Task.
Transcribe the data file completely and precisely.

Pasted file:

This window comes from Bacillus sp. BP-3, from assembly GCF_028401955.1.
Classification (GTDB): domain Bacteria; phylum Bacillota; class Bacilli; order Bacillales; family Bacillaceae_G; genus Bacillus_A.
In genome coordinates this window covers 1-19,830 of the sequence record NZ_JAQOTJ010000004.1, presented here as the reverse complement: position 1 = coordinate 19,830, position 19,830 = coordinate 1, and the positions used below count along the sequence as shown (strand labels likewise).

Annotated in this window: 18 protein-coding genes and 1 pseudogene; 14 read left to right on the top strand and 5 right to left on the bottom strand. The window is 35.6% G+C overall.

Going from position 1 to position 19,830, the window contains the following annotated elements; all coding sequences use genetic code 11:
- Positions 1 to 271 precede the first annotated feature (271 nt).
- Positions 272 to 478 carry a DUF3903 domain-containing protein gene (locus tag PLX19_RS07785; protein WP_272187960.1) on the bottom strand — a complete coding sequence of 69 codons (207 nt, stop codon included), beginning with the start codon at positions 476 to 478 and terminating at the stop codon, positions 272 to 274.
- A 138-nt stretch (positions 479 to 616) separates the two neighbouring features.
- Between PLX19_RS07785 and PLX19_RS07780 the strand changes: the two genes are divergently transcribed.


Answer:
This window comes from Bacillus sp. BP-3, from assembly GCF_028401955.1.
Classification (GTDB): domain Bacteria; phylum Bacillota; class Bacilli; order Bacillales; family Bacillaceae_G; genus Bacillus_A.
In genome coordinates this window covers 1-19,830 of the sequence record NZ_JAQOTJ010000004.1, presented here as the reverse complement: position 1 = coordinate 19,830, position 19,830 = coordinate 1, and the positions used below count along the sequence as shown (strand labels likewise).

Annotated in this window: 18 protein-coding genes and 1 pseudogene; 14 read left to right on the top strand and 5 right to left on the bottom strand. The window is 35.6% G+C overall.

Going from position 1 to position 19,830, the window contains the following annotated elements; all coding sequences use genetic code 11:
- Positions 1 to 271 precede the first annotated feature (271 nt).
- Positions 272 to 478 carry a DUF3903 domain-containing protein gene (locus tag PLX19_RS07785; protein WP_272187960.1) on the bottom strand — a complete coding sequence of 69 codons (207 nt, stop codon included), beginning with the start codon at positions 476 to 478 and terminating at the stop codon, positions 272 to 274.
- A 138-nt stretch (positions 479 to 616) separates the two neighbouring features.
- Between PLX19_RS07785 and PLX19_RS07780 the strand changes: the two genes are divergently transcribed.